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Indian Real Estate Market and Insolvency and Bankruptcy Code (IBC)

Posted by Alok Upadhayay on April 10, 2018
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Home buyers in Indian Real Estate market may be placed higher as compared to other unsecured creditors for real estate companies undergoing bankruptcy proceedings under the Insolvency and Bankruptcy Code (IBC), but that will not fully solve the problem for thousands of customers who have been left in a lurch.

The 14-member committee formed to review the IBC, in its report submitted to the government last week, has recommended the financial creditor (FC) tag for home buyers.

According to the government sources, home buyers in Indian Property market may be given a separate grade in waterfall mechanism under section 53 of the code. Waterfall mechanism refers to the order of priority in which the proceeds from the sale of liquidation assets are distributed.

The sources, however, point out that by not clarifying further, the committee has left some ambiguity.

And home buyers and legal experts say that it will be only half the job done.

Home buyers getting the financial creditor status solves half of the problem. Apart from the FC tag, it is also important to be classified as a secured creditor.

According to the Section 53 of the IBC, the priority is given to secured creditors. They are the ones who will get their money back, said Rai, who is representing the flat owners in Jaypee Infratech case.

The real estate firm for its Wish Town project at Noida in Uttar Pradesh has collected Rs 25,000 crore from around 35,000 home buyers.

Home buyers can’t be equated with banks. The bank is a secured creditor as the debtor has given land as security for getting loans.

As a secured creditor, banks will continue to have a more favorable position. The resolution plan of most bidders takes care of only secured creditors, while the unsecured ones are left high and dry, rues Bhupendra Kumar, a home buyer.

The Ministry of Housing and Urban Affairs had recommended that home buyers should be given the top priority. Home buyers have been demanding the status of secured financial creditor.

Thousands of home buyers have been left stranded after a number of real estate companies have failed to deliver the projects on time and this has been a major reason in the slump in Indian Real Estate Market.

If the government accepts the suggestion of the committee to categorise home buyers as financial creditors, the latter will have a representation in the Committee of Creditors (CoC), said Sanjay  Gupta, director of Primus Resolution.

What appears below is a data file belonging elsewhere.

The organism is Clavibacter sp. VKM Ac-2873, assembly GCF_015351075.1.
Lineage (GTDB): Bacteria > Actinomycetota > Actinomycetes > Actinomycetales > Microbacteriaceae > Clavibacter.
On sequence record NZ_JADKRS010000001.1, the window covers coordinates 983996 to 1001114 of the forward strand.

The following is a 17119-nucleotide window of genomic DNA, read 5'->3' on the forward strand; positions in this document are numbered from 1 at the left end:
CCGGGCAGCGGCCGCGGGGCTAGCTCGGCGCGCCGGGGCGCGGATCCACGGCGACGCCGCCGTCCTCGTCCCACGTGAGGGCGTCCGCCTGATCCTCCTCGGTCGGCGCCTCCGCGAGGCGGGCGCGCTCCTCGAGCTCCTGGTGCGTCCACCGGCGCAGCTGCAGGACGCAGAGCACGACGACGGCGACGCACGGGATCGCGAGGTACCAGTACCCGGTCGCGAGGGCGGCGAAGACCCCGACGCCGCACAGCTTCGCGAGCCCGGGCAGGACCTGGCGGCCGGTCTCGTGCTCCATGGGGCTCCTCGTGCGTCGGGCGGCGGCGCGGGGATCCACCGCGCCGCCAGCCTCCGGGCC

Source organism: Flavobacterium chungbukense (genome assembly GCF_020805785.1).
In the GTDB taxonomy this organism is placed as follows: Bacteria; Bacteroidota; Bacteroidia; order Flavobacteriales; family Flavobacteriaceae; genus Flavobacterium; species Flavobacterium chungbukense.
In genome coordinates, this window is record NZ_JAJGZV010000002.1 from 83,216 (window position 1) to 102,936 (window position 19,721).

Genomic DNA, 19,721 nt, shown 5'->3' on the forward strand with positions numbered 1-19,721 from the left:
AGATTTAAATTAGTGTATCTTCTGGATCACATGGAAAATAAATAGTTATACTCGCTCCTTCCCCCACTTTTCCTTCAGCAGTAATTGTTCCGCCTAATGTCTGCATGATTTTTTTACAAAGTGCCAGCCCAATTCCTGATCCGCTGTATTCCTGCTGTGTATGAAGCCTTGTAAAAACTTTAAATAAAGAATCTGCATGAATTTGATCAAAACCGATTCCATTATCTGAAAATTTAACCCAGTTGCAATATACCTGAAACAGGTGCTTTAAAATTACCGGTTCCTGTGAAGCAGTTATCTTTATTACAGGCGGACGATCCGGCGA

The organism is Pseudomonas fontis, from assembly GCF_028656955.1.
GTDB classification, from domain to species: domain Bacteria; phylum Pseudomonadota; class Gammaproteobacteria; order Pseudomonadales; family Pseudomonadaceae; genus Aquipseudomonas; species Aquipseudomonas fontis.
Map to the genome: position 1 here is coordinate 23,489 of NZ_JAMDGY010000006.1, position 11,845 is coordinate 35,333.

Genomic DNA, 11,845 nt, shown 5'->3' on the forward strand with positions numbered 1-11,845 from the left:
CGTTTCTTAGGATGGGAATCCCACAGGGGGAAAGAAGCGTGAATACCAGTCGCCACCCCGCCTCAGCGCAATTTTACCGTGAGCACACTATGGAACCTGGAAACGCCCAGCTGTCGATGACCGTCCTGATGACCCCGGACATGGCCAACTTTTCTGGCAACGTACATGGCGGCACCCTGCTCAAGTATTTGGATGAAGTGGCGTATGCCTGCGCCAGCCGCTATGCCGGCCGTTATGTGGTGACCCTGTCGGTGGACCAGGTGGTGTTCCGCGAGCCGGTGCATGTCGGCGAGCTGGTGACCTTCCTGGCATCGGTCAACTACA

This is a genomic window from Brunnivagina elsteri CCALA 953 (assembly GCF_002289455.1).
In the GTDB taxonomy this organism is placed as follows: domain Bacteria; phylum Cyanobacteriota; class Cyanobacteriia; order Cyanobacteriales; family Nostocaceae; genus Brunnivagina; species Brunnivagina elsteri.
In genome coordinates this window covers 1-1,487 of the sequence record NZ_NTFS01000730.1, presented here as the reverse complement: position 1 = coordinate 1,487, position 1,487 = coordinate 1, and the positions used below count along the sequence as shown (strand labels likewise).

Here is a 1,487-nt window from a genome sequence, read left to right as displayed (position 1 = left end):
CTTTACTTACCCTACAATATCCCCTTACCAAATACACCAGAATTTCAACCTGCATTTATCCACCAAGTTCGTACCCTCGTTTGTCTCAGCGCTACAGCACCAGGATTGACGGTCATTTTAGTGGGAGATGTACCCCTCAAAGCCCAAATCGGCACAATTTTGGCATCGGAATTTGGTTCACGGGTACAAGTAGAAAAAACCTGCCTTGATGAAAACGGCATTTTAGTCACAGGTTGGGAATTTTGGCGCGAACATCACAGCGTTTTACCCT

All the money raised under a real estate project from home buyers is a financial debt, as per Section 5(8) of the code. It is a commercial borrowing considering it is neither used to construct nor to refund.

Currently, any firm where insolvency proceeding has been initiated goes into liquidation if a resolution plan is not accepted by the CoC.

The resolution plan should not be implemented if a developer has not set up an escrow account, say experts.

“Rera (Real Estate (Regulation and Development) Act, 2016) provides for an escrow account to be set up by the realty firm. As much as 70% of the amount collected from home buyers goes into it,” said Rai, adding that the money is required to complete construction.

The committee, in its report, has also suggested that resolution plans have to comply with all the provisions of Rera. Meanwhile, stakeholders feel that there is a need to protect home buyers considering that the developers structure contract with home buyers unilaterally.

The government while finalising the report of the IBC panel should consider dealing the case of home buyers separately, demand experts.

“Instead of going in for liquidation, the state government should take over the incomplete project and complete it. Rera also provides for the central government to take over the company and deliver the under construction project,” said Rai.

The government will soon decide on the report. The amendments will be ratified by the Cabinet before they are tabled in Parliament.

Source: http://www.dnaindia.com/business/report-home-buyers-may-not-get-enough-shelter-under-ibc-2600107

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